Luke Bracey is memorable as the antagonistic Smitty, and Worthingon and Vaughn give strong turns as the macho military men. Teresa Palmer, as Desmond's love interest, is largely just that, the love interest, but she displays a a good deal of charm and elegance, and the chemistry between the two is very strong (If you're noticing a pattern of Australian actors, you're not alone. Co-writer Andrew Knight is also an Aussie, and for whatever it's clear that Gibson wanted a sense of returning to the land of his own youth behind the scenes.).

Stylistically, more than either of is other films Gibson has directed since Braveheart, Hacksaw Ridge screams that it comes from the director of that Oscar-winning epic, from the impressively staged, blood-spurting battle scenes to the sweeping helicopter shots of beautiful country sides to the slow-motion sequences to the lovingly photographed depiction of young love. Dramatically it's just as reminiscent, employing a rousing, melodramatic, almost operatic tone and being almost worshipful of its hero, an uncompromising man who will take on the world if he has to in order to stay true to his cause. Gibson doesn't do subtlety, he does grandeur, creating sentimental and romantic, old fashioned Hollywood epics with graphic 21st century violence. Of course, Gibson can be accused of having his cake and killing it too by making a film about non-violence so graphically violent, but there's something resonant about seeing the same techniques used to lionize William Wallace's bloodthirsty, vengeful revolutionary used 21 years later to sing the praises of Desmond Doss' gentle, non-violent spirit.  Garfield's skinny, awkward kid is almost the exact opposite of the burly, macho alpha males who usually populate these kinds of films, and he offers a deeper and much more mature form of bravery.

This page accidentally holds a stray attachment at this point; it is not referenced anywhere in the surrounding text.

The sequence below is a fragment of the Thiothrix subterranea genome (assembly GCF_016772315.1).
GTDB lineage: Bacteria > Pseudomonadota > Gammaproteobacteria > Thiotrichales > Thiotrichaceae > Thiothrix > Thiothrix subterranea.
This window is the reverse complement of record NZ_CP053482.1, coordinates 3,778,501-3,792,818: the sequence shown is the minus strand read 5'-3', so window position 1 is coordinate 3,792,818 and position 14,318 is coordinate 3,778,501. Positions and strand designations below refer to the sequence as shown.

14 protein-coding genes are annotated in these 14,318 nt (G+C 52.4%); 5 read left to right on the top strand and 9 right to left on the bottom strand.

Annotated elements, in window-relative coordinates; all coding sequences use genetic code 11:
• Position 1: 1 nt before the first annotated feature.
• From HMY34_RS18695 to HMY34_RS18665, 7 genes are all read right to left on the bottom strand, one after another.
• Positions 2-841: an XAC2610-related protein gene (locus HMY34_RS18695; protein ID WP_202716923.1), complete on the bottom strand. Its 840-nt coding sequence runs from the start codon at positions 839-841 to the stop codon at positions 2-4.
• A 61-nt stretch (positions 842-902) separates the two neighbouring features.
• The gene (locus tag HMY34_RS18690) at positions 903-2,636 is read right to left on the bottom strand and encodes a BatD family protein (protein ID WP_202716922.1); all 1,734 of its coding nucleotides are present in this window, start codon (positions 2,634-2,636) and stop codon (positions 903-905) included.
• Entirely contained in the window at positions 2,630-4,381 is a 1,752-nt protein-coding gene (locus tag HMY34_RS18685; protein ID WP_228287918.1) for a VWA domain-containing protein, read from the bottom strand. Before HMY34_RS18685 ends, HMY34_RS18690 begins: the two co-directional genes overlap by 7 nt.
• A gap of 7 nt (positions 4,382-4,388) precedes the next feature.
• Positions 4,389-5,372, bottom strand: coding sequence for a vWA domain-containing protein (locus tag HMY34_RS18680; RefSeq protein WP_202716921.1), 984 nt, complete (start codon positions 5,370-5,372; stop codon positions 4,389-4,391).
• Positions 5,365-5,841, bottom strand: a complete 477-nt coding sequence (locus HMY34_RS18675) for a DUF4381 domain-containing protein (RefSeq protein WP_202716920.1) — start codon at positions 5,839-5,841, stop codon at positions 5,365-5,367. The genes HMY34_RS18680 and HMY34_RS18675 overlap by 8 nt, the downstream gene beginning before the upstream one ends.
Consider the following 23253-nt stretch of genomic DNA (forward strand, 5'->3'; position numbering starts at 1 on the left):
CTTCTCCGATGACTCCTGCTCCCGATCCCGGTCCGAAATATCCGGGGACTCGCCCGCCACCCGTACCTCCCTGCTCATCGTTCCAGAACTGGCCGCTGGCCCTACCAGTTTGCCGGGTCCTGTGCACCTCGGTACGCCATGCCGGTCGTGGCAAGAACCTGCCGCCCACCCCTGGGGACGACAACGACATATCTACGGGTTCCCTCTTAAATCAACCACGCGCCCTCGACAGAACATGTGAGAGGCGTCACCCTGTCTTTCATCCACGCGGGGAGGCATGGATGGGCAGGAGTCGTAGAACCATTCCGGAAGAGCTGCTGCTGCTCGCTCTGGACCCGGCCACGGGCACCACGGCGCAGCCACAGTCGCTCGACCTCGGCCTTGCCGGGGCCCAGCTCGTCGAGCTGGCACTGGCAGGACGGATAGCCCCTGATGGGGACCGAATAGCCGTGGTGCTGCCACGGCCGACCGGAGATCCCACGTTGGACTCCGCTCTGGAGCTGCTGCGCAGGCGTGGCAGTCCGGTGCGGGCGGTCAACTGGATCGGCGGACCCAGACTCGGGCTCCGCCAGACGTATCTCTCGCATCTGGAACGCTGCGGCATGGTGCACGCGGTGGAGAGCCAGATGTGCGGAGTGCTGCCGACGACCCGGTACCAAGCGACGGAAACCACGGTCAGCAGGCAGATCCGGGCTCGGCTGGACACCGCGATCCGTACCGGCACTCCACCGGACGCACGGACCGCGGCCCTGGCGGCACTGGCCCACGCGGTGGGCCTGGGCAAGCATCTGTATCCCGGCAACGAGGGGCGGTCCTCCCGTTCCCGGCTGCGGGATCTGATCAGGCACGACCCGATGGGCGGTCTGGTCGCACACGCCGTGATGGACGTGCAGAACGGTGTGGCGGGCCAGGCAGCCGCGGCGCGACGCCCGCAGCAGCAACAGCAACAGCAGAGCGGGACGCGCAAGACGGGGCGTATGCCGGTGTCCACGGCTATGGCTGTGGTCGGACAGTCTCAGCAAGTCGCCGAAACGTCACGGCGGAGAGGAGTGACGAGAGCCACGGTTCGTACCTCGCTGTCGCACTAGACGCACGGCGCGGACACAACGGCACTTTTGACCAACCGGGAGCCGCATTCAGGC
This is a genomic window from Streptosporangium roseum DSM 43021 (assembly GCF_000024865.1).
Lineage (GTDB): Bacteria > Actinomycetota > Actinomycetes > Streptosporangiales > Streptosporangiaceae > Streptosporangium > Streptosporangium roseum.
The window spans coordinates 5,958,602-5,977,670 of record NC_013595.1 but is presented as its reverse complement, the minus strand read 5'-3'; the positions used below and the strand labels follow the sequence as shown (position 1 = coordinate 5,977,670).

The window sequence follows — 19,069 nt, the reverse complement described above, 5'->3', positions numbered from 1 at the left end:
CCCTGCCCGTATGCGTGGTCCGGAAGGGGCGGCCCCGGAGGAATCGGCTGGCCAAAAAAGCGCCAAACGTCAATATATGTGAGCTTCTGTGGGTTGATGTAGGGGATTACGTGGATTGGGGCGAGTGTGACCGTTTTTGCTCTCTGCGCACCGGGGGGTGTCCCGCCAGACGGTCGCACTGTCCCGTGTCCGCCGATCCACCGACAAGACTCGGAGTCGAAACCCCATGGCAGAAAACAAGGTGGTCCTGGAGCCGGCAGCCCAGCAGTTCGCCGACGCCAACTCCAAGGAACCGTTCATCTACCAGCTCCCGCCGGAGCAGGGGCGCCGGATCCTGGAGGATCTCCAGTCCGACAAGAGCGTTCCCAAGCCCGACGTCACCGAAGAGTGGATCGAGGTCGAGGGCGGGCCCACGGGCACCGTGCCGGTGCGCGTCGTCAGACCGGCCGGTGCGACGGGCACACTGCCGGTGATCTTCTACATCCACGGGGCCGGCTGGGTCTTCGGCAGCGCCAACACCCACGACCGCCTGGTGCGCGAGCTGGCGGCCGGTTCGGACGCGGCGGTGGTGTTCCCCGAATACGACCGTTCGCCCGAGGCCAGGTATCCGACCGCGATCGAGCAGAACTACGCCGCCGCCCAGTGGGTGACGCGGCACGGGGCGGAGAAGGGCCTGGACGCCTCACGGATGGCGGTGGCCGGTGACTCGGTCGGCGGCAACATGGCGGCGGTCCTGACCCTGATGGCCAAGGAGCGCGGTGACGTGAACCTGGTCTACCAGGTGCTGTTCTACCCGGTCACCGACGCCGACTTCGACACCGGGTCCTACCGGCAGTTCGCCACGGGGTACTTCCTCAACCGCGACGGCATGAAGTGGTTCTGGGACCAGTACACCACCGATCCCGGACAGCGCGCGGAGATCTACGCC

It's understandable that many will not be able to get past the controversies surrounding this troubled and troubling artist, but if you can, or are even open to trying, there's a lot to admire here. Still, the specter of the past looms over it often. There's a lot of possible subtext here, and it's hard not to speculate as to whether Desmond Doss' promise to God and the world to be a better person is meant to tell us something about Mel Gibson's state of mind and his level of contrition. Whether that's something you want to be able to believe, or to be able to dismiss, is entirely subjective. But what is certain is that Mel Gibson the director has a great deal of vision and drive left in him, and his career is not over yet.